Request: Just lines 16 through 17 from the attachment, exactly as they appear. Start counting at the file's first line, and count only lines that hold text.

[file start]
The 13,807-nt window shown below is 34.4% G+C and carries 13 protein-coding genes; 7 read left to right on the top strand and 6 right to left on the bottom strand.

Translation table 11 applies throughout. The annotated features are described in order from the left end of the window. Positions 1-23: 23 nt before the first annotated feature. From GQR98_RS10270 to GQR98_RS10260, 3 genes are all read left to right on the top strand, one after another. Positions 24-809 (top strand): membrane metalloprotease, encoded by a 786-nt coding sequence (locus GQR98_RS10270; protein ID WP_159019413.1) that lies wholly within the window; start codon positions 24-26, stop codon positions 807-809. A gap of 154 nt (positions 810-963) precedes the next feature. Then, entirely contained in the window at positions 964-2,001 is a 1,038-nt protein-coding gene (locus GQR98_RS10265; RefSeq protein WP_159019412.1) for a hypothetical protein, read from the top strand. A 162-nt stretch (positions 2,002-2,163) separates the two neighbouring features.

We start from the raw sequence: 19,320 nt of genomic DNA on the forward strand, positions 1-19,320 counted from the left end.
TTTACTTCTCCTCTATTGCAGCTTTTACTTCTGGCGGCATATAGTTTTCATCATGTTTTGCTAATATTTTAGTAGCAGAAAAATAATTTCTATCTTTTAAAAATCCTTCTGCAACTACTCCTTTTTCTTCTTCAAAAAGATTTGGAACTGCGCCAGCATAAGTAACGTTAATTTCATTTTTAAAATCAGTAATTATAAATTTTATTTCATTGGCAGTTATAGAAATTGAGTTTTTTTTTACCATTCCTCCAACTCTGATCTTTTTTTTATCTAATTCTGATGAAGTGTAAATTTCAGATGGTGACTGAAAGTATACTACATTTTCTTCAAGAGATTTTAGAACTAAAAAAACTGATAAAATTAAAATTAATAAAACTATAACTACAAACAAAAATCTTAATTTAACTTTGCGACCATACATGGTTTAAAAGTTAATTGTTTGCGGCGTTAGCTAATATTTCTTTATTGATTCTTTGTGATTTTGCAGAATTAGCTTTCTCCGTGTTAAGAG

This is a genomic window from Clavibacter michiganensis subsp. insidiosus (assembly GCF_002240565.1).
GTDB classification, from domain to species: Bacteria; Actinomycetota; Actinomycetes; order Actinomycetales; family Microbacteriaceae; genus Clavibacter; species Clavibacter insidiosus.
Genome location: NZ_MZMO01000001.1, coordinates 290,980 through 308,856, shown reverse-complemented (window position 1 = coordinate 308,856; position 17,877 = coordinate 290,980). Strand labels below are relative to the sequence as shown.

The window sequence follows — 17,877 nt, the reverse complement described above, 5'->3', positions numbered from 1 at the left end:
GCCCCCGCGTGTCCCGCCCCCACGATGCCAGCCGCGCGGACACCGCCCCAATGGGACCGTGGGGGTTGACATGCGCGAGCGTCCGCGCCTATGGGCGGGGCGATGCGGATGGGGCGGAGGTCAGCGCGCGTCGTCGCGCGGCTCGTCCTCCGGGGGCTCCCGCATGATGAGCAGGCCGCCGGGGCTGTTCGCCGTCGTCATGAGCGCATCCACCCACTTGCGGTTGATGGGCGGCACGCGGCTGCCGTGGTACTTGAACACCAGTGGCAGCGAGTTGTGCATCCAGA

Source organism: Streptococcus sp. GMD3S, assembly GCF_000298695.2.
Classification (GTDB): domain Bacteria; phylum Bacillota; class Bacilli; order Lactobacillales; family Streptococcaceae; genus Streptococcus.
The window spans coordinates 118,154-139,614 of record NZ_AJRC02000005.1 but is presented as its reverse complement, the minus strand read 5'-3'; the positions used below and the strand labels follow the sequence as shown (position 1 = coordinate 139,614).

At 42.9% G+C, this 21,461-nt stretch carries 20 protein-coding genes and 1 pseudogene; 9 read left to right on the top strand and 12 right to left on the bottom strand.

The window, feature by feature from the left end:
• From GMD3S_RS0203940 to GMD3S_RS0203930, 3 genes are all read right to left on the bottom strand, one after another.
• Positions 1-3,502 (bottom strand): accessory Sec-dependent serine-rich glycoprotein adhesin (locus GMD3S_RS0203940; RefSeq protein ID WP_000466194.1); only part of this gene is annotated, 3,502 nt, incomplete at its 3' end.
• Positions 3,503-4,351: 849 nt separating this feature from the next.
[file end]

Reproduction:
• Positions 1-3,502 (bottom strand): accessory Sec-dependent serine-rich glycoprotein adhesin (locus GMD3S_RS0203940; RefSeq protein ID WP_000466194.1); only part of this gene is annotated, 3,502 nt, incomplete at its 3' end.
• Positions 3,503-4,351: 849 nt separating this feature from the next.